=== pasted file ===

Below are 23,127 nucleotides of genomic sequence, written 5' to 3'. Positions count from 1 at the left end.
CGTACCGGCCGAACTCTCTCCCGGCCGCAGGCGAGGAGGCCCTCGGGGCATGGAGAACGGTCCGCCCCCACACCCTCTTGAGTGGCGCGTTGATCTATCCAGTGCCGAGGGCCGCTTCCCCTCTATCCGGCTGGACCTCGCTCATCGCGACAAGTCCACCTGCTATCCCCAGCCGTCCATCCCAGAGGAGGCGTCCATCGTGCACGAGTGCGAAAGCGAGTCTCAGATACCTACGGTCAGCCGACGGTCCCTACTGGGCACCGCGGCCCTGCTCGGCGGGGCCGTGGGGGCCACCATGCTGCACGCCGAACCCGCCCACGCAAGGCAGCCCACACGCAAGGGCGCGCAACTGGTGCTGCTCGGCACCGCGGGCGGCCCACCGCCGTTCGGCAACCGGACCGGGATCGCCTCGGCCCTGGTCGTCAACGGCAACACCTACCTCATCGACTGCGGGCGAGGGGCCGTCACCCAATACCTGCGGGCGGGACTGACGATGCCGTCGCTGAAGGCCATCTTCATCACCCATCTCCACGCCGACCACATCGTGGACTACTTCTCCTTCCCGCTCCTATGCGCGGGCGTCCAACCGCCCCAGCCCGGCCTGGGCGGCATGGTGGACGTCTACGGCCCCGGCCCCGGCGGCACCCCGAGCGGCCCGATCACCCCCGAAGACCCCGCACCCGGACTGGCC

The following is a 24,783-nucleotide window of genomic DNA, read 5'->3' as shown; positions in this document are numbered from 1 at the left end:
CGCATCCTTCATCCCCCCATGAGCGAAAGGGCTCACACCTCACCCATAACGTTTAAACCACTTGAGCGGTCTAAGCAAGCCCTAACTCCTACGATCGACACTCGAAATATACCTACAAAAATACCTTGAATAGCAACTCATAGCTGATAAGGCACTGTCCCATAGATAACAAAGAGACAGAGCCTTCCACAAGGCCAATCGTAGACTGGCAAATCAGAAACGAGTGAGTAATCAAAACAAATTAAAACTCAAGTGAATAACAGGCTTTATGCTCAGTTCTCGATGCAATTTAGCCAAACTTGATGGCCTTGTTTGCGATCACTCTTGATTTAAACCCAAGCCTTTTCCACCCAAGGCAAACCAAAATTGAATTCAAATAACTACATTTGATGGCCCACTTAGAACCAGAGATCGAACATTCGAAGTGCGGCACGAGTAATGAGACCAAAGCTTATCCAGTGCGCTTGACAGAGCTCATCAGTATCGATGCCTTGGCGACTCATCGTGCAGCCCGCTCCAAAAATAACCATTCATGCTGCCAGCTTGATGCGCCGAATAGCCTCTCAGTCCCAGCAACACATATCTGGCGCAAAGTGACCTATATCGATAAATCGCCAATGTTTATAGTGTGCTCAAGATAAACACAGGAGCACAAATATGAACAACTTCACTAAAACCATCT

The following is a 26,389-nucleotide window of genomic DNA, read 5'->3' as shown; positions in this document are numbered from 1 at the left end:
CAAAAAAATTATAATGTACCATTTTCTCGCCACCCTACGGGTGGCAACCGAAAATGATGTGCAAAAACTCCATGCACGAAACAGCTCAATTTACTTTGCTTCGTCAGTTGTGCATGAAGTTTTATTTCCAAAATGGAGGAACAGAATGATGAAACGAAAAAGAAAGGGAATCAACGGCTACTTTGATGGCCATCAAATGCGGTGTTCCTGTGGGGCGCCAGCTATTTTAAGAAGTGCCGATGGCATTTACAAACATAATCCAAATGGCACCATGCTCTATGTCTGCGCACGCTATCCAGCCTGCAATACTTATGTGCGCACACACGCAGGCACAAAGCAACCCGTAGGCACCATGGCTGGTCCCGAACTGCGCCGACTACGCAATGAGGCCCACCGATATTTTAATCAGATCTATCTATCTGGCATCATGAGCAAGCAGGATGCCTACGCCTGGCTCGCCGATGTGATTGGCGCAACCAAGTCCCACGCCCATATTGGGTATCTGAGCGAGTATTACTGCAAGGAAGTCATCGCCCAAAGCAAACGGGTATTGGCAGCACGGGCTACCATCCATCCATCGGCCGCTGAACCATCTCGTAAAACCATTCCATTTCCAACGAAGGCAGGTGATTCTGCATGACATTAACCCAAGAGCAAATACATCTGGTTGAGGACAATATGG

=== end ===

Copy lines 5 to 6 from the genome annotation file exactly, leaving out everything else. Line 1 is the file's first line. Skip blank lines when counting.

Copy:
The following is a 26,389-nucleotide window of genomic DNA, read 5'->3' as shown; positions in this document are numbered from 1 at the left end:
CAAAAAAATTATAATGTACCATTTTCTCGCCACCCTACGGGTGGCAACCGAAAATGATGTGCAAAAACTCCATGCACGAAACAGCTCAATTTACTTTGCTTCGTCAGTTGTGCATGAAGTTTTATTTCCAAAATGGAGGAACAGAATGATGAAACGAAAAAGAAAGGGAATCAACGGCTACTTTGATGGCCATCAAATGCGGTGTTCCTGTGGGGCGCCAGCTATTTTAAGAAGTGCCGATGGCATTTACAAACATAATCCAAATGGCACCATGCTCTATGTCTGCGCACGCTATCCAGCCTGCAATACTTATGTGCGCACACACGCAGGCACAAAGCAACCCGTAGGCACCATGGCTGGTCCCGAACTGCGCCGACTACGCAATGAGGCCCACCGATATTTTAATCAGATCTATCTATCTGGCATCATGAGCAAGCAGGATGCCTACGCCTGGCTCGCCGATGTGATTGGCGCAACCAAGTCCCACGCCCATATTGGGTATCTGAGCGAGTATTACTGCAAGGAAGTCATCGCCCAAAGCAAACGGGTATTGGCAGCACGGGCTACCATCCATCCATCGGCCGCTGAACCATCTCGTAAAACCATTCCATTTCCAACGAAGGCAGGTGATTCTGCATGACATTAACCCAAGAGCAAATACATCTGGTTGAGGACAATATGG